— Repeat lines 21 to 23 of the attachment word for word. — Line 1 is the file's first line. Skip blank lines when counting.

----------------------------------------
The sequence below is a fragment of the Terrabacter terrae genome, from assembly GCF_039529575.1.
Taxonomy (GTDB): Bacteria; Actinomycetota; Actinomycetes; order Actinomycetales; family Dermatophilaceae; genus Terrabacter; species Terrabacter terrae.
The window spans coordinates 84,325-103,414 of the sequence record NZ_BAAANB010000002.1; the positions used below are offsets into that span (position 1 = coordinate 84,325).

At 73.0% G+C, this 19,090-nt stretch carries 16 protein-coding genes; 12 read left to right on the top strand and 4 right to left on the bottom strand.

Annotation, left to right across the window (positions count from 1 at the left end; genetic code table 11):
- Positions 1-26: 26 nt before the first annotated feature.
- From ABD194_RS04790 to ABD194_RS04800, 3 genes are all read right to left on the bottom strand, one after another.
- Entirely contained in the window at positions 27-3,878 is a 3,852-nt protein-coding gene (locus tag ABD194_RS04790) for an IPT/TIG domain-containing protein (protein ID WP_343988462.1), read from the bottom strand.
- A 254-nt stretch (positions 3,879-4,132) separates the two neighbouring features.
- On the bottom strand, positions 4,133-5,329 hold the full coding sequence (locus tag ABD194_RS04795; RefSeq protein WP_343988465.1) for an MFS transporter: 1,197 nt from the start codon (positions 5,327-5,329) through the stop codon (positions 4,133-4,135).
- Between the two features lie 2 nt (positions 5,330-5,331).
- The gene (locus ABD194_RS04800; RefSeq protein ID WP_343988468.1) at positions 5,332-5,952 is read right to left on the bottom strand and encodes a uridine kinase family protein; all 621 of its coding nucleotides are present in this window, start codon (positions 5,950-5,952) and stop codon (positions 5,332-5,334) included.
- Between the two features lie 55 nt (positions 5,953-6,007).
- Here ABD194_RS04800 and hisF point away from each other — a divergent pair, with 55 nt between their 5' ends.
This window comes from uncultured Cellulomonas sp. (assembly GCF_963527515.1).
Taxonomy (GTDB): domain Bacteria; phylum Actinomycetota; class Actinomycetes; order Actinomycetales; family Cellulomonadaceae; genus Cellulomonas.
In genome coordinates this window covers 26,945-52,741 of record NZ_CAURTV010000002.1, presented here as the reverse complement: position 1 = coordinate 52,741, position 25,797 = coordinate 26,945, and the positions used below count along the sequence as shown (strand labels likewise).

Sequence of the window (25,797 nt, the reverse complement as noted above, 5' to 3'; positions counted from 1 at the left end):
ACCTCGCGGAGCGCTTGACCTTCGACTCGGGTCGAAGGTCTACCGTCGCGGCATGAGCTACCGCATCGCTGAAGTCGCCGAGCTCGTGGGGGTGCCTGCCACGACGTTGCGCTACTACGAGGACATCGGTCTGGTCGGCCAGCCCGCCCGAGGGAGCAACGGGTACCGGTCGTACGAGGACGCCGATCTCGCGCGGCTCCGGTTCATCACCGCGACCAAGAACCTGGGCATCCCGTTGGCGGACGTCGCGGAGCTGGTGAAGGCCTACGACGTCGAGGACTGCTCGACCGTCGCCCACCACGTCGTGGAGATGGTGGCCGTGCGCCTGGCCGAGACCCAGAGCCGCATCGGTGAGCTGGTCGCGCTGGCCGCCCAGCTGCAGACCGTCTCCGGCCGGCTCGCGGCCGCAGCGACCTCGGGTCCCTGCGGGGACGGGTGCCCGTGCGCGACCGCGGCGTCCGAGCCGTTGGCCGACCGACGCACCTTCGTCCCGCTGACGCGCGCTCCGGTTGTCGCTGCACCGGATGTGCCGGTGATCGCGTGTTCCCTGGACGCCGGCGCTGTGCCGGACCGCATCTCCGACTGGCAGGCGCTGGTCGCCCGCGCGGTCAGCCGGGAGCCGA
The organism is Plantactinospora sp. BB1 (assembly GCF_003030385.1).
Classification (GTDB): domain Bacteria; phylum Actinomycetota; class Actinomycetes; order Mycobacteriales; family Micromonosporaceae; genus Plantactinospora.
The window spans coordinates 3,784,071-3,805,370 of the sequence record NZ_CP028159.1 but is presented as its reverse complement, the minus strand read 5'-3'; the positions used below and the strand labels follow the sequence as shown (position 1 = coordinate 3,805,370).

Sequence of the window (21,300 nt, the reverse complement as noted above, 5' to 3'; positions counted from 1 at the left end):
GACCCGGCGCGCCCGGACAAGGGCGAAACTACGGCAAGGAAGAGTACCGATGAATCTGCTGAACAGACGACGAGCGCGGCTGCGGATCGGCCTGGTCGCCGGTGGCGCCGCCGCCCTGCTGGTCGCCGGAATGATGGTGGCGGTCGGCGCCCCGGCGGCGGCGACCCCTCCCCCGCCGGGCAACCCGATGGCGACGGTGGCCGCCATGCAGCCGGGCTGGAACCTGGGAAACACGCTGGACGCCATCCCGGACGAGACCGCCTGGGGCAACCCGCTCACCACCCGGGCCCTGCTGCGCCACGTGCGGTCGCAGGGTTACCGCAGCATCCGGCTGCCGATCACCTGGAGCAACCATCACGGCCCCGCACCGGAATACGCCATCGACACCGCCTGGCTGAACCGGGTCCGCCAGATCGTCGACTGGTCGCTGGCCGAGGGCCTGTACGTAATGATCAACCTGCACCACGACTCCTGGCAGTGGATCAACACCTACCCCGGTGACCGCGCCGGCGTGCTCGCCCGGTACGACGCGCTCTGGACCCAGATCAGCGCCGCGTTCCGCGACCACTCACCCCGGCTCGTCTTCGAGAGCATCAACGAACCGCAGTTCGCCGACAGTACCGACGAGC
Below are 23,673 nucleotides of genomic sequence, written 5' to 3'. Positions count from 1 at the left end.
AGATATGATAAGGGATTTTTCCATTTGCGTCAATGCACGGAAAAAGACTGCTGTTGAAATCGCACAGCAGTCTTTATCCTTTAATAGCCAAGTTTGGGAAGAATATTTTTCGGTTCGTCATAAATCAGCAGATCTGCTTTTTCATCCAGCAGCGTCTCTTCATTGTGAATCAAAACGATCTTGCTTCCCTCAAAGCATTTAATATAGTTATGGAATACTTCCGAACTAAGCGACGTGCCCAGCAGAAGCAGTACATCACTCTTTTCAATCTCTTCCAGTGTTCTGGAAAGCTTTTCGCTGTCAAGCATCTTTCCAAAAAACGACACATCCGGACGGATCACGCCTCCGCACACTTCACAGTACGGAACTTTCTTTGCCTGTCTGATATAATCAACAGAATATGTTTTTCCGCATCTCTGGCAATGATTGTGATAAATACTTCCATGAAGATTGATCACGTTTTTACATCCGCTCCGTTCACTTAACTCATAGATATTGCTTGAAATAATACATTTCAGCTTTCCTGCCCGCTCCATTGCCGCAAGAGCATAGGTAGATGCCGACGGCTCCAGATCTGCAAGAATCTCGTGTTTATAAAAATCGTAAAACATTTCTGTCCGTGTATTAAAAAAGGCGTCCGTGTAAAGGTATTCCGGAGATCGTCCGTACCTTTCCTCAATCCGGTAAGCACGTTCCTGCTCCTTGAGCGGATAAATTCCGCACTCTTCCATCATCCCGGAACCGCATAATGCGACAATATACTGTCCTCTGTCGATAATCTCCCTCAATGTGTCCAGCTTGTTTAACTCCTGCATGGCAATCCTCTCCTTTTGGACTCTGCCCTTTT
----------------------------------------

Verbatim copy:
Classification (GTDB): domain Bacteria; phylum Actinomycetota; class Actinomycetes; order Mycobacteriales; family Micromonosporaceae; genus Plantactinospora.
The window spans coordinates 3,784,071-3,805,370 of the sequence record NZ_CP028159.1 but is presented as its reverse complement, the minus strand read 5'-3'; the positions used below and the strand labels follow the sequence as shown (position 1 = coordinate 3,805,370).

Sequence of the window (21,300 nt, the reverse complement as noted above, 5' to 3'; positions counted from 1 at the left end):